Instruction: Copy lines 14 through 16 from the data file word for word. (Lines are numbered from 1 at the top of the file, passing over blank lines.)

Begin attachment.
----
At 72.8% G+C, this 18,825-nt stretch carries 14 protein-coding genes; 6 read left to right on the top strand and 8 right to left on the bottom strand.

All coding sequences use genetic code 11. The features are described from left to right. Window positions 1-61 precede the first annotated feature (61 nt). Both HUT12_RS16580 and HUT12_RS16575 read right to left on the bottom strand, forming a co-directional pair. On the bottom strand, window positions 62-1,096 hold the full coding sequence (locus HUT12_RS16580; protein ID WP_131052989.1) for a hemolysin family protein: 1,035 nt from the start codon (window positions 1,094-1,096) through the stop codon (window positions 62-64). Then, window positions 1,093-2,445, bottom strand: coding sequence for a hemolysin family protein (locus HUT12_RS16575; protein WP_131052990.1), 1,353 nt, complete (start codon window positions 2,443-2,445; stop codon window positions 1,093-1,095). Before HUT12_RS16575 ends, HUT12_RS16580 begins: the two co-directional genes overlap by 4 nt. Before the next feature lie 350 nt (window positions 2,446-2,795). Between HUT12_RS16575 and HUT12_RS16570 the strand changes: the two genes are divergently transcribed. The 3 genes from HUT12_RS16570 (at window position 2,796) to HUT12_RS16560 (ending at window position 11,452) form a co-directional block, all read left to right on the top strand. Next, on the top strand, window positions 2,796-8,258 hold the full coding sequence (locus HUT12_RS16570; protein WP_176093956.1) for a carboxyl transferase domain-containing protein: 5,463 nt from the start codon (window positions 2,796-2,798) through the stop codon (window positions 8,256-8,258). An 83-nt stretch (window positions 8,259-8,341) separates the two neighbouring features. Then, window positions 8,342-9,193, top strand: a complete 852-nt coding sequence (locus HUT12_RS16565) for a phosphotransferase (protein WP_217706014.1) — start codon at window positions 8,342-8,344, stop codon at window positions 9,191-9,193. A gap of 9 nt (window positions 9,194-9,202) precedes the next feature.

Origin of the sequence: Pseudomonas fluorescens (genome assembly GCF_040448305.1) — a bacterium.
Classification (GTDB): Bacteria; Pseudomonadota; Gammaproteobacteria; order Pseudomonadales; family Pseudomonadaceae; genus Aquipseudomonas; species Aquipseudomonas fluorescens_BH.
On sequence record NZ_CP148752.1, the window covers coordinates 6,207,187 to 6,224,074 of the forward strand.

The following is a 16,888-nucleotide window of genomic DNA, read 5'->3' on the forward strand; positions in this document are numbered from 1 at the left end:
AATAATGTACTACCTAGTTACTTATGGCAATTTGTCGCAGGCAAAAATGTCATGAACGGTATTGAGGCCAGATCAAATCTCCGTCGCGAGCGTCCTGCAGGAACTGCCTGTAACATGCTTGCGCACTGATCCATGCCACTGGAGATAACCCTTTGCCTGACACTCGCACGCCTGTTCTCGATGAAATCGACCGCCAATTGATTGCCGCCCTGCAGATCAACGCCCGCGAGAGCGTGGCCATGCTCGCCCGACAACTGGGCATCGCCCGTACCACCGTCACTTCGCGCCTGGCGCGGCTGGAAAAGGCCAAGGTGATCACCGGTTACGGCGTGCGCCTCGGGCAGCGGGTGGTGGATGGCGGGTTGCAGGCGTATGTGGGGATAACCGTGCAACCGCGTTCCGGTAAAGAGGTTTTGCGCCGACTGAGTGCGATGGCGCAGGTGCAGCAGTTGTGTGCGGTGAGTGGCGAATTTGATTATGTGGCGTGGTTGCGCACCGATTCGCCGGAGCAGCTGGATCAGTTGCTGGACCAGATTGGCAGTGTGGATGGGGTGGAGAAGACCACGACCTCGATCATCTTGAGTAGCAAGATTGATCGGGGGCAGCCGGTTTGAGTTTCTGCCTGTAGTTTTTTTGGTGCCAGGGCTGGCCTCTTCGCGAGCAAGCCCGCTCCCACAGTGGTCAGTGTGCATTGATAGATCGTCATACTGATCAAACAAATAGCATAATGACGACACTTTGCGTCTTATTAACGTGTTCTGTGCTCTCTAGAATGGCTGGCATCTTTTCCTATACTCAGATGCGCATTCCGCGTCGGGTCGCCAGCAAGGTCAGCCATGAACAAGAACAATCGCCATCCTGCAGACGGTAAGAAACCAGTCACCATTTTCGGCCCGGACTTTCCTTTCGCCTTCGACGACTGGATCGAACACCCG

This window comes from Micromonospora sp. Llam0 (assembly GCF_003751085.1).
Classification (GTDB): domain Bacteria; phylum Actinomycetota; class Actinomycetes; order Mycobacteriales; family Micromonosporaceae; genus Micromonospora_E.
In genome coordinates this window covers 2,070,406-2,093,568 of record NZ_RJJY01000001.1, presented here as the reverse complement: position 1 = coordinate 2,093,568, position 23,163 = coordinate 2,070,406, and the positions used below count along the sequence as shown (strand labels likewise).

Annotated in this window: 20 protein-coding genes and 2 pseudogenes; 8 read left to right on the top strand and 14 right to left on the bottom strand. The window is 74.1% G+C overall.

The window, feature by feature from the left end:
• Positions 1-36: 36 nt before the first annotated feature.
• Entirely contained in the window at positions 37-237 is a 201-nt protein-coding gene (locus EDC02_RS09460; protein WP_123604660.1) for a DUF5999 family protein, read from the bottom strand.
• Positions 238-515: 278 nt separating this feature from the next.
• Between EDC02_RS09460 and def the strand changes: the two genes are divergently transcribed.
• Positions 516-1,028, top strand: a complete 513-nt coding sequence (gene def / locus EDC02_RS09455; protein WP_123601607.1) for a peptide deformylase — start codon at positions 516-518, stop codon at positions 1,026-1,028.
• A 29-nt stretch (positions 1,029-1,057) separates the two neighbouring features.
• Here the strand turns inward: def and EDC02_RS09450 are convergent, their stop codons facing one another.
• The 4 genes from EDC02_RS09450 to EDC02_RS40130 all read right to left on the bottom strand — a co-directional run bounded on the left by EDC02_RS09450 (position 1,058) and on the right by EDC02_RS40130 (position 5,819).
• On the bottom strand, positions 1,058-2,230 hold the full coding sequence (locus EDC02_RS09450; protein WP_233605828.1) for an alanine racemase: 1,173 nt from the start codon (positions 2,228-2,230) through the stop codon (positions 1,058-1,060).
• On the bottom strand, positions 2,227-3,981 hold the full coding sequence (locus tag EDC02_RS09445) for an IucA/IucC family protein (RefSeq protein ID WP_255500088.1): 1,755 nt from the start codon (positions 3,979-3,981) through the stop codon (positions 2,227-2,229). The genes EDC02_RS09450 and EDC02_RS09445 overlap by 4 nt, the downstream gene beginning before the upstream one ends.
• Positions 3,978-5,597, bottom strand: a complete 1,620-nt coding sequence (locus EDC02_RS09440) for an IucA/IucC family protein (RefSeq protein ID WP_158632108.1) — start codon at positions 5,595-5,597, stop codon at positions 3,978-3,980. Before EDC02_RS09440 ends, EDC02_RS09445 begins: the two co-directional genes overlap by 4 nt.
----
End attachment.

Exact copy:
• Entirely contained in the window at positions 37-237 is a 201-nt protein-coding gene (locus EDC02_RS09460; protein WP_123604660.1) for a DUF5999 family protein, read from the bottom strand.
• Positions 238-515: 278 nt separating this feature from the next.
• Between EDC02_RS09460 and def the strand changes: the two genes are divergently transcribed.